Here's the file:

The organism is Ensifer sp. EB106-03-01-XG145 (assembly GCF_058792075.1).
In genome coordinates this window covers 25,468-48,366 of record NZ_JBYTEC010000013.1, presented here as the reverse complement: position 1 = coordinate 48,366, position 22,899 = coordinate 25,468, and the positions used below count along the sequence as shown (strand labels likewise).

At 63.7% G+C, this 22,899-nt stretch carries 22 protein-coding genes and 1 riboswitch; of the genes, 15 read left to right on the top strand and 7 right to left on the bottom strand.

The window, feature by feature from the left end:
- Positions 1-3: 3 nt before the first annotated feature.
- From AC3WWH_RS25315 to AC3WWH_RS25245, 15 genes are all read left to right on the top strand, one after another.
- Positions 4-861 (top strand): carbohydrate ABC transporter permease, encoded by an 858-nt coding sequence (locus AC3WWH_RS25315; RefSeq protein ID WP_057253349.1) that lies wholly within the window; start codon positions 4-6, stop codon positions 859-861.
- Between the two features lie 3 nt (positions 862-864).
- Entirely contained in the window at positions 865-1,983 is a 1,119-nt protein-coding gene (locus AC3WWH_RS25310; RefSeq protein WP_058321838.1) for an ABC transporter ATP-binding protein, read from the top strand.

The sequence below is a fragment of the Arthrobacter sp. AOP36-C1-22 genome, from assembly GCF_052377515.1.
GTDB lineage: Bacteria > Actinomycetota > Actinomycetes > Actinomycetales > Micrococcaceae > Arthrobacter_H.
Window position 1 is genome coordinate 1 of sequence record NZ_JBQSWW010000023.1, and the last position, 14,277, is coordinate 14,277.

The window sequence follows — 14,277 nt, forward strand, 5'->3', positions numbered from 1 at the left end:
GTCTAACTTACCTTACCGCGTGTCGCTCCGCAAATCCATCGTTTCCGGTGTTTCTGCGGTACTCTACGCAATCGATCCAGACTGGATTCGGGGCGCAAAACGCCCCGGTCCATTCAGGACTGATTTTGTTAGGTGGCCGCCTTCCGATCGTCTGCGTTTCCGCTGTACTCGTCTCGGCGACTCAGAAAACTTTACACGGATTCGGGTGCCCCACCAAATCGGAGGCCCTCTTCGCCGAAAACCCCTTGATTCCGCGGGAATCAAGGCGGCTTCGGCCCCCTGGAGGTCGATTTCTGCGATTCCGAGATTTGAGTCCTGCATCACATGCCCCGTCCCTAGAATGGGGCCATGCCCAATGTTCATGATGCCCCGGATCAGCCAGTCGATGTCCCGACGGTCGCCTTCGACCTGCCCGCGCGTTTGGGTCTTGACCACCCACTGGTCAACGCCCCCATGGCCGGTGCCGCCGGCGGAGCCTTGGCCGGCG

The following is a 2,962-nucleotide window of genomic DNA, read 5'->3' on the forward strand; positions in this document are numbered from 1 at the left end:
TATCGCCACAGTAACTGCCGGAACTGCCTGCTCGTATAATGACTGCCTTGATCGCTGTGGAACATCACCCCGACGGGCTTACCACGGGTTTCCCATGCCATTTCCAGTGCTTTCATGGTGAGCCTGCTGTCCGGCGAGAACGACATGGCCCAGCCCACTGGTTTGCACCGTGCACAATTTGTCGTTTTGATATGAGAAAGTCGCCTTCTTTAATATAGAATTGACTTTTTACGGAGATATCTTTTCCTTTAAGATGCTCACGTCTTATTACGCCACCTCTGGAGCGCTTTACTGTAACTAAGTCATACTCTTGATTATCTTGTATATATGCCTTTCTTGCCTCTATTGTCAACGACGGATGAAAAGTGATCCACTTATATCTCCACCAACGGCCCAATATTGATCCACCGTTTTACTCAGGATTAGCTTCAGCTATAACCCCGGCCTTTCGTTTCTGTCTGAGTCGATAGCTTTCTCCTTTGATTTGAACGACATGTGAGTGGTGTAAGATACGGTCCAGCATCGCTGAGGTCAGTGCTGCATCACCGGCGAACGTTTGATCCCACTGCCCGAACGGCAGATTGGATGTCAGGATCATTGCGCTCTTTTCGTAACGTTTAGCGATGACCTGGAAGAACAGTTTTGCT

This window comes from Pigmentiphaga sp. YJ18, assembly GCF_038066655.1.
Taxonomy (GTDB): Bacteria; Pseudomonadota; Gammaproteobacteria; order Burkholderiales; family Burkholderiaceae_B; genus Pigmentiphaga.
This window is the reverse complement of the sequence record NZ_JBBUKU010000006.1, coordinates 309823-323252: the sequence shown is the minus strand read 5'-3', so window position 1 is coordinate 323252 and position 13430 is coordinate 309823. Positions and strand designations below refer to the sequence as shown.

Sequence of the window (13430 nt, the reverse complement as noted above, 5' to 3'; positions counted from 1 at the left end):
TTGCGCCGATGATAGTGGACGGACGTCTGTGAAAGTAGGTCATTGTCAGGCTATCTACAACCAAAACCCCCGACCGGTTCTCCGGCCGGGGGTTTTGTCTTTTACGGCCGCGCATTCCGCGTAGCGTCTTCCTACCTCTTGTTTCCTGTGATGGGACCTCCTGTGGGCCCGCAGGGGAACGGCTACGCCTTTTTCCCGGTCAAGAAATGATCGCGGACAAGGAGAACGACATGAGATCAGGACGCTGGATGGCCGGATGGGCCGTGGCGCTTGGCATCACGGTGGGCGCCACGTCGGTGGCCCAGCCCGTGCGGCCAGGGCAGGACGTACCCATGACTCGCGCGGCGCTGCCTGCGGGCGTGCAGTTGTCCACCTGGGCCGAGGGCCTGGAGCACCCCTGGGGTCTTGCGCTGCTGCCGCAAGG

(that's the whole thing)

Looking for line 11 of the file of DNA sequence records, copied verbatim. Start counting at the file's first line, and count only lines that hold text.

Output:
GTDB lineage: Bacteria > Actinomycetota > Actinomycetes > Actinomycetales > Micrococcaceae > Arthrobacter_H.